Here’s the problem with public social media: it’s public, and that makes it fair game to talk about. To write about. To argue about. If there was no such thing as public information, I would likely have very little to write about throughout my day except what I’m eating, and you can all find that out via my stupid Instagram regardless. While the articles and tweets reminding everybody that Twitter is public are obviously correct, that isn’t really the argument here.
The problem with public information is also one of the most wonderful things about its nature. It’s public! That means you have access to so many human beings and their thoughts in a way you would never be able to otherwise. Because of social media’s openness, we are able to talk to all these people with similar experiences without having to attend awkward IRL group meetings recommended by our guidance counselor. It would be so lovely to just pop the phone up to our ears and magically be on the line with someone who understands the literal worst day(s) of our lives, but that’s not how it works. Tumblr, Twitter and message boards offer so much more support.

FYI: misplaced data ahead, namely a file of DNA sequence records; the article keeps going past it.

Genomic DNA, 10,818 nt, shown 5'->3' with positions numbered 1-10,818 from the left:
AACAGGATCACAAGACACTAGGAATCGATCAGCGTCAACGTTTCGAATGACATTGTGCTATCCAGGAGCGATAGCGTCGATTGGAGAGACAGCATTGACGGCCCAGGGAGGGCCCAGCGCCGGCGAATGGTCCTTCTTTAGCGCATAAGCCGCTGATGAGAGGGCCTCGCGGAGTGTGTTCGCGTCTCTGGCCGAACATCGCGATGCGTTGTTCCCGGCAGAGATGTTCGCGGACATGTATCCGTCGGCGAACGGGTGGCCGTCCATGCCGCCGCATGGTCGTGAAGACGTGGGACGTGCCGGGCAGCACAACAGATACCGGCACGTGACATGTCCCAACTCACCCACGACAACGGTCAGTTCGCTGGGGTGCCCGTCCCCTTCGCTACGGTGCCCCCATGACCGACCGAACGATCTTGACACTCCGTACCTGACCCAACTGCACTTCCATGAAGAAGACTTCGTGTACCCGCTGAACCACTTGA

When you quote a person’s tweet in an article, you can literally change their life. That’s the world we live in now, what with the Justine Sacco-type fiascos and the way specific Internet communities pounce on people to troll them, even if their victims may be actual victims. There is a massive difference between quoting somebody who willingly presents their story to be quoted and somebody simply trying to communicate with other people whom they can relate to in a way they may desperately need. If another writer quotes and criticizes my story about being raped, or their readers criticize it, well, that will absolutely suck but I knew it was a possibility.